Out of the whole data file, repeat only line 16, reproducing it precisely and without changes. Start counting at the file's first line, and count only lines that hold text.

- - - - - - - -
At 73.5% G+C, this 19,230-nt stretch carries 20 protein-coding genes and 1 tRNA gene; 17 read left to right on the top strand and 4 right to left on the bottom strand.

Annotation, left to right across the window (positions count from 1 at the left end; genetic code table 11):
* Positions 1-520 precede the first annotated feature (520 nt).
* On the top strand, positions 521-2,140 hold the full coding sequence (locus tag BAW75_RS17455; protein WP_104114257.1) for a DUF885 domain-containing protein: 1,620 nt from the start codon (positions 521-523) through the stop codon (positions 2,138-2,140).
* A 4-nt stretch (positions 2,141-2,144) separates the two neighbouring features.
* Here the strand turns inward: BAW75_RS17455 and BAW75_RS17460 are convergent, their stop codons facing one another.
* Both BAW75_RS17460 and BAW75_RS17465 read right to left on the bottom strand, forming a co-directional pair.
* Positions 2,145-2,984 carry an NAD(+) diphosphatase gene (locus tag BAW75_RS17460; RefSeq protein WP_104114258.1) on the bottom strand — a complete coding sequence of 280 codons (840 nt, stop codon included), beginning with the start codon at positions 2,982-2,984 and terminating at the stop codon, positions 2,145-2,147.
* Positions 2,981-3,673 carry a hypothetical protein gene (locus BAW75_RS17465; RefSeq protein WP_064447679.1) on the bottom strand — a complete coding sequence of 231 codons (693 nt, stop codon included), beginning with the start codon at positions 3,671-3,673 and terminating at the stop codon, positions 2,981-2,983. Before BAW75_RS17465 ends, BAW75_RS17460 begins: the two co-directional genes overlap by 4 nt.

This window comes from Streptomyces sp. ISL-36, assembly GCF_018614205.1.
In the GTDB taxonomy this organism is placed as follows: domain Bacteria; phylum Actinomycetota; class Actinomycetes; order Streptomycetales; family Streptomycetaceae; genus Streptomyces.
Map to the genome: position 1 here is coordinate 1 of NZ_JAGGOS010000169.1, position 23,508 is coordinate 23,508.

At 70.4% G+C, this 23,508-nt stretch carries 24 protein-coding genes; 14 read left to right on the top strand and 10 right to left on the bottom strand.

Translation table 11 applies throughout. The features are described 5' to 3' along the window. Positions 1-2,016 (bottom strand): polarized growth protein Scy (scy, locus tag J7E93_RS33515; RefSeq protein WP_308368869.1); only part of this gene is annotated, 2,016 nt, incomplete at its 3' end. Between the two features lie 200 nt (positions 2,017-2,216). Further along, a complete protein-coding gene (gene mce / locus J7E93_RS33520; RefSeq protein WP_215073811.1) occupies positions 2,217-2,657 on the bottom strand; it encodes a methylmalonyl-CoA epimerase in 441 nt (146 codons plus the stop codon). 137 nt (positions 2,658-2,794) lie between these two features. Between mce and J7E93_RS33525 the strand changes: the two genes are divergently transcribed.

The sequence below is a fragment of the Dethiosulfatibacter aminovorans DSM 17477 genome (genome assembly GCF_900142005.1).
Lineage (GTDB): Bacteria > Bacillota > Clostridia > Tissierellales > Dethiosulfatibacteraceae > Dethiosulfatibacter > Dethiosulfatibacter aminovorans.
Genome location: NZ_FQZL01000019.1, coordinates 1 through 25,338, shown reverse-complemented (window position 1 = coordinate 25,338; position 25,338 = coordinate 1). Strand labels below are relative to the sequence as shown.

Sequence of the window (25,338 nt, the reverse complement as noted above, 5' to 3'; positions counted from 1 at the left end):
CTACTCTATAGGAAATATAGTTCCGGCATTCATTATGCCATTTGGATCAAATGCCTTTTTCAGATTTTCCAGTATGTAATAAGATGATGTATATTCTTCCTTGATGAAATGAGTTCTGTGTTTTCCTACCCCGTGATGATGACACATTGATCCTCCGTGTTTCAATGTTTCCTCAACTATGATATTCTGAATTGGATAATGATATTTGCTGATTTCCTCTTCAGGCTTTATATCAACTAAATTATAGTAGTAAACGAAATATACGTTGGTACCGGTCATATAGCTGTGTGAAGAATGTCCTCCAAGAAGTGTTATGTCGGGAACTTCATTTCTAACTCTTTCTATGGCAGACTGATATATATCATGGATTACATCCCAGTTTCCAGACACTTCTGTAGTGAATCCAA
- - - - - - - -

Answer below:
Lineage (GTDB): Bacteria > Bacillota > Clostridia > Tissierellales > Dethiosulfatibacteraceae > Dethiosulfatibacter > Dethiosulfatibacter aminovorans.